Good to see you're right on top of things ;pPosted by jeff at December 9, 2004 1:26 PM
I've been voting for you too, Gerald. In the interests of full disclosure I should admit that I have been splitting my vote.Posted by Dave Schuler at December 9, 2004 3:28 PM
I confess to nominating you.
Since the demise of Steven Den Beste, you are the undisputed King of essays.
Bill Whittle might have an edge in raw power, but your freqency and consistency puts you on top.
Lileks has a way with words, but he can't stay on topic for more than a paragraph.
VDH - I find his writing style a little dry.
Dooce & Simon - I've never read them. Should I?
Postrel - she's good, but lacks your impish sense of humor.
It's you, Gerard.
It's you.Posted by Harvey at December 9, 2004 9:55 PM
Well, thank you. I have to confess I'm flattered to be included in the list no matter what the reason.
My two top picks would have to be Victor Hanson and James Lileks.
Hanson because of his scholarship and passion coupled with a lucid style and an insight unseen among thousands of others who pass themselves off as "intellectuals." Hanson is the real deal as far as intellectuals go and grounded in the land, in history, and as a citizen. He is, far and away, the finest American voice writing political and historical essays today.
Lileks is also top shelf. His ongoing journal of his life, especially when you've followed it across the years, is always rich and rewarding. I've said before that, should he ever commit fiction as well as essays, it would quickly become clear that he's the current inheritor of Mark Twain. He not only gets to the heart and soul of the culture, he revels in it.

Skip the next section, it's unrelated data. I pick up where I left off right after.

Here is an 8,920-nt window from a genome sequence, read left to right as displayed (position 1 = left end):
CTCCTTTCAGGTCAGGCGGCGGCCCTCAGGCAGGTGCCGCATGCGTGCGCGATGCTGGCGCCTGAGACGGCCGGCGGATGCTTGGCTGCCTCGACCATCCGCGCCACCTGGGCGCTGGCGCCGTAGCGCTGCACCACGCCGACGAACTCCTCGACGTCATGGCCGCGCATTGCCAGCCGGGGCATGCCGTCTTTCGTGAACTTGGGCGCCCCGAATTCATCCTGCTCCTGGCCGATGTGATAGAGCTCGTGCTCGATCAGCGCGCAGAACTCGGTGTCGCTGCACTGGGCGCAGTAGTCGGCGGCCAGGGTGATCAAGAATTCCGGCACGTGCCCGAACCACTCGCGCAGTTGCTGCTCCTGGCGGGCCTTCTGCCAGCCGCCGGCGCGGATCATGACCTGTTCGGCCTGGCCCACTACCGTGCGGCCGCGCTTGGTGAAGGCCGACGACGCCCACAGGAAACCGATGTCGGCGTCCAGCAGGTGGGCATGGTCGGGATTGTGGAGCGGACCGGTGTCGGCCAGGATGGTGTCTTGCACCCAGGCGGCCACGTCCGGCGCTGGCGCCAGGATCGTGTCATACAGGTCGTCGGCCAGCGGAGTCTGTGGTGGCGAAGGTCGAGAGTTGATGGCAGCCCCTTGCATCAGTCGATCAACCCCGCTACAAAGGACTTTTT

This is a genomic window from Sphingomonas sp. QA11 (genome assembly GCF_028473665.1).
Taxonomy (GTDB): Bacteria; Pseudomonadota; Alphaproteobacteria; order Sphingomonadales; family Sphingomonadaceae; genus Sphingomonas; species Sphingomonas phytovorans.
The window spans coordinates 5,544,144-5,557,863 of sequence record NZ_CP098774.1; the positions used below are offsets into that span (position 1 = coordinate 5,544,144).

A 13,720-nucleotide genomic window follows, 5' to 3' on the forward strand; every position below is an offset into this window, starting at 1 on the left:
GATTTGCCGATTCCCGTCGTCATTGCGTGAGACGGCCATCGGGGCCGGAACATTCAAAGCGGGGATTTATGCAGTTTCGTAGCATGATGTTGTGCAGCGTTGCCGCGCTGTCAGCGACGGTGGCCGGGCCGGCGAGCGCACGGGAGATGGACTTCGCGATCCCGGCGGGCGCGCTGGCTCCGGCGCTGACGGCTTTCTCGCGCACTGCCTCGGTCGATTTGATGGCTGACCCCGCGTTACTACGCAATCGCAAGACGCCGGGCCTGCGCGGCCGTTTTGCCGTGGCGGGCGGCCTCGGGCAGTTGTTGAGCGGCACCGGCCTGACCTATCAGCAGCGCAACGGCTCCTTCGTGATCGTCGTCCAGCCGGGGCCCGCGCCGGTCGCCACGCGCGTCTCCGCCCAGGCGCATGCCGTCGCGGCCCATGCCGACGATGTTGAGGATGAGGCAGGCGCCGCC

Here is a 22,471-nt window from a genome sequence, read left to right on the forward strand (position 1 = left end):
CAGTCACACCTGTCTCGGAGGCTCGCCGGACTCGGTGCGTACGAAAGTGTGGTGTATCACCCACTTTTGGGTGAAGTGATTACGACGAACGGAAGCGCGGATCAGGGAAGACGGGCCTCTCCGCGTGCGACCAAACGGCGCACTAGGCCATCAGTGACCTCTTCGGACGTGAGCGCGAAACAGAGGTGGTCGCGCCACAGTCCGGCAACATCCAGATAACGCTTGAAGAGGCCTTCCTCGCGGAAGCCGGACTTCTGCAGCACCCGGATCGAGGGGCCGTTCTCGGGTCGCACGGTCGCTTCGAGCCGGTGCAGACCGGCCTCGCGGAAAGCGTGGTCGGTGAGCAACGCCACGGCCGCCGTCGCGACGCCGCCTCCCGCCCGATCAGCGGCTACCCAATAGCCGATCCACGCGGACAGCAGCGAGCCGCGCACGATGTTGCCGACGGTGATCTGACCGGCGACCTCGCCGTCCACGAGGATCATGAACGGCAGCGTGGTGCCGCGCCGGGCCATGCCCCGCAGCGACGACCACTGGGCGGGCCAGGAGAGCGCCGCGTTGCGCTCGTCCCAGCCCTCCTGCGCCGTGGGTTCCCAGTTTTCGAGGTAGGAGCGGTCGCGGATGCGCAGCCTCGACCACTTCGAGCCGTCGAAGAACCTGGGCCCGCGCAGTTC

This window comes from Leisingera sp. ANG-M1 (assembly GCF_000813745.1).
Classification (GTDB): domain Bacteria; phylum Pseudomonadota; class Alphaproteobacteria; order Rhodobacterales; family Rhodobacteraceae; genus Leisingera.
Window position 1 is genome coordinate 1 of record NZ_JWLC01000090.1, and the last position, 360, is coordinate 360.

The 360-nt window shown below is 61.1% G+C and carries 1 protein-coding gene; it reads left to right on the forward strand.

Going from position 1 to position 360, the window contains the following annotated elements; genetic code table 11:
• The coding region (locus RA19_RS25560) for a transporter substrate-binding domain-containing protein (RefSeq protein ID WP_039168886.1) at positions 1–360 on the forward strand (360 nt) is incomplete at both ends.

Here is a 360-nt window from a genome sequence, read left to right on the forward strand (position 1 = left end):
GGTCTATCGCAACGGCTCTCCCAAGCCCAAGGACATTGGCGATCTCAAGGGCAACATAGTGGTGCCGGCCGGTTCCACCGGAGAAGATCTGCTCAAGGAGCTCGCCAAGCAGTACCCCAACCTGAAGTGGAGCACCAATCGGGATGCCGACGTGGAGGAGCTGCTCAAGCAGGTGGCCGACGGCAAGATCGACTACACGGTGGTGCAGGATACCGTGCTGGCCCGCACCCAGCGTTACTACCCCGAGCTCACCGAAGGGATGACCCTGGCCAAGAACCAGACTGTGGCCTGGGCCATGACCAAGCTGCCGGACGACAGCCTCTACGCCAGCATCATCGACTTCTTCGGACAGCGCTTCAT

As far as "staying on topic" you have to remember that we're looking at a daily Pepys-like journal of his life with the Bleat. His day job as a columnist stays, as much as columnists do, pretty much on topic. And as much as I love his books and other pop cultural obsessions, I can't help but feel he's got larger things in him and something really surprising ahead. He's the one to watch for distance.
Den Beste? Well, nobody could touch him when he was on his game, but he's also got a chillier tone and is cursed with the engineer's need to be right and accurate at all times. He's good to read because he has a first rate mind and a breadth of knowledge. But, both fortuneately and unfortunately, he's far too willing to "share." Still, I have a lot of admiration for him as a skilled worker in the long form.
Whittle. I'm always moved by Whittle but he needs to come to bat much more frequently. Slamming one over the fence every few months is satisfying and always thrilling to watch, but he needs to know how to make the singles and doubles as well. Indeed, he limits himself in this wise and, as a result, you sometimes get the feeling that his work is "overthought" even if it seems to be coming at you at rant speed.
Simon's very good and a top-level writer especially when he works in the medium range. He's got a lot on his plate right now -- unlike when he started -- and he's somewhat forced to serve up short items that are, at times, almost Reynoldsesque. Nevertheless, when he's on he's clearly among the best.
Dooce? Can't really say. I glanced at his page and it seems to be a sort of Lileks-lite to me on the basis of only a first impression.
Postrel? Like what I've seen but don't read her frequently enough to have an opinion other than that she's workmanlike.
The one absent from the list who should be right up at the top and who is almost always in top form is Wretchard of The Belmont Club. He's got a lot of well-made figures from the classic essay form and he uses them well.
My line up would be Hanson, Lileks and Wretchard in that order. Like I say, it's good to find myself on the same list with them.Posted by Gerard Van der Leun at December 9, 2004 10:25 PM